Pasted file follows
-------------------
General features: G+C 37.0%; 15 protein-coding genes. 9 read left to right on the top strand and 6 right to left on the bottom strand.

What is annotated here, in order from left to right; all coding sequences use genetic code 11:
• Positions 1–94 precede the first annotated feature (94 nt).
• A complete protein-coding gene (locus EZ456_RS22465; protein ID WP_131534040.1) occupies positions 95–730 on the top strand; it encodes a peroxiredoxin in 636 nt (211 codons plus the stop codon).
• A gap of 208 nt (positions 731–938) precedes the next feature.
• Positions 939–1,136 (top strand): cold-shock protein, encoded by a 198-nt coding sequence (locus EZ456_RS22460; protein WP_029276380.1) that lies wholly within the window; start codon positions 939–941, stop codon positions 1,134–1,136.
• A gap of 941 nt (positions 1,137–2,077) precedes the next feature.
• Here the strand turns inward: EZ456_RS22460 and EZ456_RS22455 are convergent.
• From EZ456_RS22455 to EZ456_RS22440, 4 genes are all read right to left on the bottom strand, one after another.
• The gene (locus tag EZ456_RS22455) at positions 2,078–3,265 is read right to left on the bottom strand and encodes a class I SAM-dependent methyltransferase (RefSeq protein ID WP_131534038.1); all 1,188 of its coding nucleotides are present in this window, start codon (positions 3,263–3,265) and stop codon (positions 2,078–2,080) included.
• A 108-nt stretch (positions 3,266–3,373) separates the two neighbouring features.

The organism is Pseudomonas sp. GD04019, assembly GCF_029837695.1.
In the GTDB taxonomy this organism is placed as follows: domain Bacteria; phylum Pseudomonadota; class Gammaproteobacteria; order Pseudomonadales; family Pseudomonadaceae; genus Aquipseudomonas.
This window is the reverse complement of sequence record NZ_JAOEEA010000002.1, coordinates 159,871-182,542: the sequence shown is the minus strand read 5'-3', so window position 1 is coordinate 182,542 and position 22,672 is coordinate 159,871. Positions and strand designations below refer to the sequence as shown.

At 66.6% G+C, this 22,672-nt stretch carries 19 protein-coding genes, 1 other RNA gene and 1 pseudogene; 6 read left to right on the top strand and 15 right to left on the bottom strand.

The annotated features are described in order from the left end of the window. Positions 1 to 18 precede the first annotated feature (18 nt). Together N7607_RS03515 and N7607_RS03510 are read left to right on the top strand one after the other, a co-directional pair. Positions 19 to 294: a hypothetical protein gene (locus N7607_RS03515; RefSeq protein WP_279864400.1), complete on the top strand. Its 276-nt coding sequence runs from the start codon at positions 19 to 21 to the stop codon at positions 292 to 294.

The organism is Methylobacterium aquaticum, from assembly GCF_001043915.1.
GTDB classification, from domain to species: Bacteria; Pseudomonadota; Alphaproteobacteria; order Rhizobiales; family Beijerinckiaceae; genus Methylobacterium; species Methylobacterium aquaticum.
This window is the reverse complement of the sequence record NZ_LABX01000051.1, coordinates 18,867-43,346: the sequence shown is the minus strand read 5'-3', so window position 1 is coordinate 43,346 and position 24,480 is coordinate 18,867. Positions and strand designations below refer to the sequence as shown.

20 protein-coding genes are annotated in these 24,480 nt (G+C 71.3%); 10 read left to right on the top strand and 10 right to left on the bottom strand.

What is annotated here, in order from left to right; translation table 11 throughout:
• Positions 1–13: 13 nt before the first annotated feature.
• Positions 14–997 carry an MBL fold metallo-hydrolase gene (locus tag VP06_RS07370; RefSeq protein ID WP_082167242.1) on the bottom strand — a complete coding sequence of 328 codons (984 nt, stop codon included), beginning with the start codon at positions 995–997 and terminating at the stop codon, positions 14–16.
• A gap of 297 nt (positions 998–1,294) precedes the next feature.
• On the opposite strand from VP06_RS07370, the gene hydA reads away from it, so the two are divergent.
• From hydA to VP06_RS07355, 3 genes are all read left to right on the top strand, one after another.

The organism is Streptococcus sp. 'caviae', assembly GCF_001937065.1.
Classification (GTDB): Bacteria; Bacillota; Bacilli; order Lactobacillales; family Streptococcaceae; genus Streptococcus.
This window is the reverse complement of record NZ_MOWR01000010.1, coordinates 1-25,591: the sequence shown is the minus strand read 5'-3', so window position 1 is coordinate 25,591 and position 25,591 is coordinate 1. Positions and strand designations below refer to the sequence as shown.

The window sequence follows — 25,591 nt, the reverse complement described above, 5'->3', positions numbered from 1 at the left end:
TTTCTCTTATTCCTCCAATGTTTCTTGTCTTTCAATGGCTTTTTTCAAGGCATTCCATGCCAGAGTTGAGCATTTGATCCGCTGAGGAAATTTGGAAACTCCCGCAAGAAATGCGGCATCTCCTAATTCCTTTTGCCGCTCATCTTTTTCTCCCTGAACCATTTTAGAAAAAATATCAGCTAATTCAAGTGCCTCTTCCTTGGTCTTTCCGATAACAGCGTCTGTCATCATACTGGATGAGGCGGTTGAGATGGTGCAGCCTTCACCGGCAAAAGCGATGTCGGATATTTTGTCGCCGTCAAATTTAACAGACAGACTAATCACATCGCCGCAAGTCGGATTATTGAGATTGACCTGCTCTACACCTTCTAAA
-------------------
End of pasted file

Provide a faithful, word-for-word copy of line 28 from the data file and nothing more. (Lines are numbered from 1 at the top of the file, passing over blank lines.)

Classification (GTDB): Bacteria; Bacillota; Bacilli; order Lactobacillales; family Streptococcaceae; genus Streptococcus.